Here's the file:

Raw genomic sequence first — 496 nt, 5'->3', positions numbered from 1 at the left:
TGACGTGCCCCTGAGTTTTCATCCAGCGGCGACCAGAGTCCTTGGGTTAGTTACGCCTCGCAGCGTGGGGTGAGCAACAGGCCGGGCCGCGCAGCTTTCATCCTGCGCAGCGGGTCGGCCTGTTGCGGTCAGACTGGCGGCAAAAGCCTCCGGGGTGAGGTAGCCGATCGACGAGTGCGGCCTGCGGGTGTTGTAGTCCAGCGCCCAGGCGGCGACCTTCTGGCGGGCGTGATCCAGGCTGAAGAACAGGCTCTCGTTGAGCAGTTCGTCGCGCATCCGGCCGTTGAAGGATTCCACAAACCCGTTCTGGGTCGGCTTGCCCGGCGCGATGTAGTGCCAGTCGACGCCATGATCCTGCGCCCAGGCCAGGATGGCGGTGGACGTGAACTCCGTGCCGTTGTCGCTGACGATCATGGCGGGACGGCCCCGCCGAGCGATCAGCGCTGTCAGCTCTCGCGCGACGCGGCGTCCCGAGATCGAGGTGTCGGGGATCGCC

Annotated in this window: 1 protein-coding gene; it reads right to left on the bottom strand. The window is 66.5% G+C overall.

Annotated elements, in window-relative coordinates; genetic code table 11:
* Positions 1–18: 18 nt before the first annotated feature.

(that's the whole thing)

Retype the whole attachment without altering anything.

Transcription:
Raw genomic sequence first — 496 nt, 5'->3', positions numbered from 1 at the left:
TGACGTGCCCCTGAGTTTTCATCCAGCGGCGACCAGAGTCCTTGGGTTAGTTACGCCTCGCAGCGTGGGGTGAGCAACAGGCCGGGCCGCGCAGCTTTCATCCTGCGCAGCGGGTCGGCCTGTTGCGGTCAGACTGGCGGCAAAAGCCTCCGGGGTGAGGTAGCCGATCGACGAGTGCGGCCTGCGGGTGTTGTAGTCCAGCGCCCAGGCGGCGACCTTCTGGCGGGCGTGATCCAGGCTGAAGAACAGGCTCTCGTTGAGCAGTTCGTCGCGCATCCGGCCGTTGAAGGATTCCACAAACCCGTTCTGGGTCGGCTTGCCCGGCGCGATGTAGTGCCAGTCGACGCCATGATCCTGCGCCCAGGCCAGGATGGCGGTGGACGTGAACTCCGTGCCGTTGTCGCTGACGATCATGGCGGGACGGCCCCGCCGAGCGATCAGCGCTGTCAGCTCTCGCGCGACGCGGCGTCCCGAGATCGAGGTGTCGGGGATCGCC

Annotated in this window: 1 protein-coding gene; it reads right to left on the bottom strand. The window is 66.5% G+C overall.

Annotated elements, in window-relative coordinates; genetic code table 11:
* Positions 1–18: 18 nt before the first annotated feature.